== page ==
“The destiny of nations depends upon what and how well they eat.” —Brillat-Savarin
Years ago, the title of M.F.K. Fisher’s book evoked fantastical images. I read a lot of Tolkien, Mervyn Peake, and others that would lead me to believe that a book about cooking wolves had to be intriguing. Alas, as a child, I was disappointed, as there were no monsters of mysterious elf rangers. Just practical advice about making ends meet. Having spent years with my great-grandmother, I’d already seen the economy she practiced: slapping the toast onto the cast iron skillet to cook it in bacon fat. The things we preserved and stored in the cellar.
Decades passed, and as I search for the best in food writing, I was drawn to her books again. How to Cook a Wolf has probably been my favorite so far. Like The Ravenous Muse, the theme of the book is anthropomorphized into a recurring character. The wolf stalks M.F.K. Fisher throughout: “The wolf has one paw wedged firmly in what looks like a widening crack of the door. Let us take it for granted that the situation, while uncomfortable, is definitely impermanent, and can be coped with.”
Wartime shortages are the central theme. Coping with limited utilities, making the best of canned goods (and saving the liquid for soup stocks later on), and stretching ingredients are economical bits of wisdom that go far beyond the wars of the mid-twentieth century. While in America the kinds of sacrifices made by everyday people is no longer what it was in the past, people are turning away from industrial agriculture and the effects of climate change are making many people rethink how they sustain themselves. Urban gardening is a sign of a smart city, and while many of the kitchen tools she refers to are no longer a wonderment (she goes on quite a bit about the “modern” pressure cooker), the practical advice in this book would do a lot of good in reducing waste and saving energy.
One of the most interesting aspects of How to Cook a Wolf is her view on food production and trendy diets. She places the blame on fad diets squarely on the growing magazine industry. The balanced diet of three square meals a day is perpetuated by advertisers, she argues, and the needs of the individual should take precedence. Much like patient-driven healthcare is changing traditional medicine today, our attitude toward food needs to change. No one “miracle diet” will work for everyone.
In the chapter titled “How to be Sage without Hemlock,” M.F.K. Fisher lamented the mass production of bread. The refined flours rendered bread tasteless and nutritionally worthless, and imposed a false sense of snobbery. Darker breads were poor, foreign. You were moving up in the world by buying chemically treated foods. Coupled with America’s Puritain reluctance to really enjoy food, she muses, will put us on a bad path leading to large-scale health problems. Indeed it has. If she’d only been around to be vindicated in an era where chefs rediscover “artisanal” cooking, and present us with the kind of bread people knew from the Old Country.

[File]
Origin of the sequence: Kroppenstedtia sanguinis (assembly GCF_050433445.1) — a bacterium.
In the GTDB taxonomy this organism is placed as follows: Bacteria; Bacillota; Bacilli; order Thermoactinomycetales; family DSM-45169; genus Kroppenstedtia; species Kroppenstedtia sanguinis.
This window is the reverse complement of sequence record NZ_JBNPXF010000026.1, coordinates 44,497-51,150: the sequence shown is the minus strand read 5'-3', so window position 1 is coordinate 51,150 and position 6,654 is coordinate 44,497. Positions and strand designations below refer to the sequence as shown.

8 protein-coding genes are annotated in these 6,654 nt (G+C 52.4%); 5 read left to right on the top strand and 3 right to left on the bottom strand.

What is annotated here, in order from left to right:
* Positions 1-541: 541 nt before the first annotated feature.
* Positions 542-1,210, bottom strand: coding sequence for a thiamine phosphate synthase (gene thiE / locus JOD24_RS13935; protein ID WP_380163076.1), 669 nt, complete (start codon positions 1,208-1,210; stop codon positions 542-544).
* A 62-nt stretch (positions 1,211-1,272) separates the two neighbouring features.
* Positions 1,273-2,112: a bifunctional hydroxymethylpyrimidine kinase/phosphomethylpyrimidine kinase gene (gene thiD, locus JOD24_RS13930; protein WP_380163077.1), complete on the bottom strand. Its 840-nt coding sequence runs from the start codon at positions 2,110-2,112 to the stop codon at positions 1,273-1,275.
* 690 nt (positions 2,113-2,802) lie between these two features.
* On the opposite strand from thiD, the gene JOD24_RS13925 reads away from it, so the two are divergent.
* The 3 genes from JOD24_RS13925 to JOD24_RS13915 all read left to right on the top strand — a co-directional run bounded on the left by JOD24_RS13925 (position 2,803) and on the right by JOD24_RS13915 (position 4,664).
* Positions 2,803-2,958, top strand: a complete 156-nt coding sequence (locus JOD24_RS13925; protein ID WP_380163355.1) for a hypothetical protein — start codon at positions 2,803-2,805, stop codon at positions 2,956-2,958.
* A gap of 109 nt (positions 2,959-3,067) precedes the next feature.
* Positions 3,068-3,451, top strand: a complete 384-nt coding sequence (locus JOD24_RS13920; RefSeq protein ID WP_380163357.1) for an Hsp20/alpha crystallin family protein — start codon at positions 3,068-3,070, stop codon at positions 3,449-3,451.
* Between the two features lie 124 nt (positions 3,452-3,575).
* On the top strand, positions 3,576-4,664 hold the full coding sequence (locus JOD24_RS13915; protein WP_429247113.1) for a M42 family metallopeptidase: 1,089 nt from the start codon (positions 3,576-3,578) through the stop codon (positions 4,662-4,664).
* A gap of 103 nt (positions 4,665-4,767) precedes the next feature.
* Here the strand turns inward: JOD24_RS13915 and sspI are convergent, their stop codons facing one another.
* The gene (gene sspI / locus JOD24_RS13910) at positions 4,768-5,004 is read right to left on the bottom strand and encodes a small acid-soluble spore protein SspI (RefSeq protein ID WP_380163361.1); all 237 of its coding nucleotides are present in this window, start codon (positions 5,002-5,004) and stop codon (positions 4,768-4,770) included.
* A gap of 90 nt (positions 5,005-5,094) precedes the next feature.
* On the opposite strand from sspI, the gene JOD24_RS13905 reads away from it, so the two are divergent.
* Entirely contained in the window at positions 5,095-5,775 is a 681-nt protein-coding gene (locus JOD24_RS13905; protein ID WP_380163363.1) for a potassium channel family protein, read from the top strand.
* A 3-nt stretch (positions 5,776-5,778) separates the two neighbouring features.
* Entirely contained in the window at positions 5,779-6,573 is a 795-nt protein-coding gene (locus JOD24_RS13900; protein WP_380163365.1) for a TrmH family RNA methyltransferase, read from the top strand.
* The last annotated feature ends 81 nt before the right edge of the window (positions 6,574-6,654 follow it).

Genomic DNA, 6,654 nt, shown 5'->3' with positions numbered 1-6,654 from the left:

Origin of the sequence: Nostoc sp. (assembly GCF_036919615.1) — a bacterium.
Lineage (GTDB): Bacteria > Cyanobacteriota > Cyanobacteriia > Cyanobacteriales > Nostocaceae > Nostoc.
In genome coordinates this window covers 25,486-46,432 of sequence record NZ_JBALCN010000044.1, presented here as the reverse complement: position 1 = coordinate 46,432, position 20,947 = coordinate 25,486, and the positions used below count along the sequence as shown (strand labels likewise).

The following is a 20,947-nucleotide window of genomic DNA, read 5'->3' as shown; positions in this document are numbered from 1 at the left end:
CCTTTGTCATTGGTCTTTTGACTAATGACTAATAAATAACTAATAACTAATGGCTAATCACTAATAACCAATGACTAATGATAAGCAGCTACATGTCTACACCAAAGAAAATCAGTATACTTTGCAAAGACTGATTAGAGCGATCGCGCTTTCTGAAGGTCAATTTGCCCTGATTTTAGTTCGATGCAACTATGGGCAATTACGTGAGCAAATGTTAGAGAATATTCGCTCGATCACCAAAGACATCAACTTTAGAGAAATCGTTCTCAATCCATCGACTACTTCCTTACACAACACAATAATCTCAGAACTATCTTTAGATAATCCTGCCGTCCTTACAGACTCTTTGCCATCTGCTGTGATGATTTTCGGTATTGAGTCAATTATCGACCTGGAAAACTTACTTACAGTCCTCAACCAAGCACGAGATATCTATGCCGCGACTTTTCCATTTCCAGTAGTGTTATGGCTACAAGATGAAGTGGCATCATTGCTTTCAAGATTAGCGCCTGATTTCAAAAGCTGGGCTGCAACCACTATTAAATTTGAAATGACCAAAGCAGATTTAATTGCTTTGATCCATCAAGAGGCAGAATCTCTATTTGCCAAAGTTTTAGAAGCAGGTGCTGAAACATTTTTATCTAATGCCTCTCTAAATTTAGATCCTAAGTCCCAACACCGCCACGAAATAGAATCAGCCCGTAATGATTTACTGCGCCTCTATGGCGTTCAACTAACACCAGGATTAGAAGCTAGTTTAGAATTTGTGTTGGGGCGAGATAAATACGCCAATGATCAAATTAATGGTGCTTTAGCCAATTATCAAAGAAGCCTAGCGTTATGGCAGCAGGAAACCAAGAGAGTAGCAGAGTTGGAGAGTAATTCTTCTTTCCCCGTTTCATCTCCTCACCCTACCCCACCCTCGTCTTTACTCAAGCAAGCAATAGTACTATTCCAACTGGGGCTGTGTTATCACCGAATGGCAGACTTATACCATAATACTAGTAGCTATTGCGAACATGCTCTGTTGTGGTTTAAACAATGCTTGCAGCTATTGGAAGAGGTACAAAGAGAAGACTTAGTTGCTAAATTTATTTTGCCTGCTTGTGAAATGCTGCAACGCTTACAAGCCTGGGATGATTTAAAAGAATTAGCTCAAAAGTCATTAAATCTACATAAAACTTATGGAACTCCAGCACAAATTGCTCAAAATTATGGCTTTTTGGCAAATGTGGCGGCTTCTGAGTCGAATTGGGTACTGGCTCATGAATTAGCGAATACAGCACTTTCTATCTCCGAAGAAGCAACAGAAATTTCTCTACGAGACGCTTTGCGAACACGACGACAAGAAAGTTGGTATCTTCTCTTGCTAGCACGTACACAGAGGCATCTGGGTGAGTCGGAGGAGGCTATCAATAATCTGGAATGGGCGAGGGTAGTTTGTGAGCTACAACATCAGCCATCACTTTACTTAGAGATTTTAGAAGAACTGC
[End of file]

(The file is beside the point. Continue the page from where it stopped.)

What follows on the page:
Fisher offers up a number of recipes that are worth a try—her roast is fabulous, and the French technique of drizzling the beef juice on a salad is a revelation. According to Fisher, rubbing chicken in lemon is a good way to tenderize it. And as always, beautiful, stately quotes make every page of her work a pleasure to read: ““Polenta is one of those ageless culinary lords, like bread. It has sprung from the hunger of mankind, and without apparent effort has always carried a feeling of strength and dignity and well-being.”
In addition, she advises the housewife on making mouthwash and soap from myrrh, and how to make a pin cushion by sewing fabric around old coffee grounds. Evidently, the coffee grounds prevent the needles from rusting. If I were a habitual sewing-type, I may have tried it, but sewing is one of those things I do only if I absolutely must.
Of all the recipes, the onion soup is the one I had to go with for this series. It’s been one of my favorites forever. And while I typically rely on Julia Child’s recipe, this one is great too…though I’d switch out the Parmesan for a super thick slice of Jarlsberg Swiss, and add sherry as well as wine when deglazing the pan. (But then again, I really like boozy flavors, just like Julia!)
Parisian Onion Soup
4 sweet onions, very thinly sliced
4 tablespoons butter or good oil
2 heaping tablespoons flour
1/2 cup white wine
1 quart beef consommé
Grated snappy cheese (Parmesan cheese)
Rye bread, sliced thin and toasted
Brown the onions in the fat, sprinkle with flour and stir while it simmers for 10 minutes. Deglaze with white wine. Meanwhile heat the consommé. Add it to the onions and let boil slowly until the onions are tender. Spread the cheese thickly on the toast and melt under a quick broiler. Pour the soup into a hot soup tureen, cover with the toast and serve at once.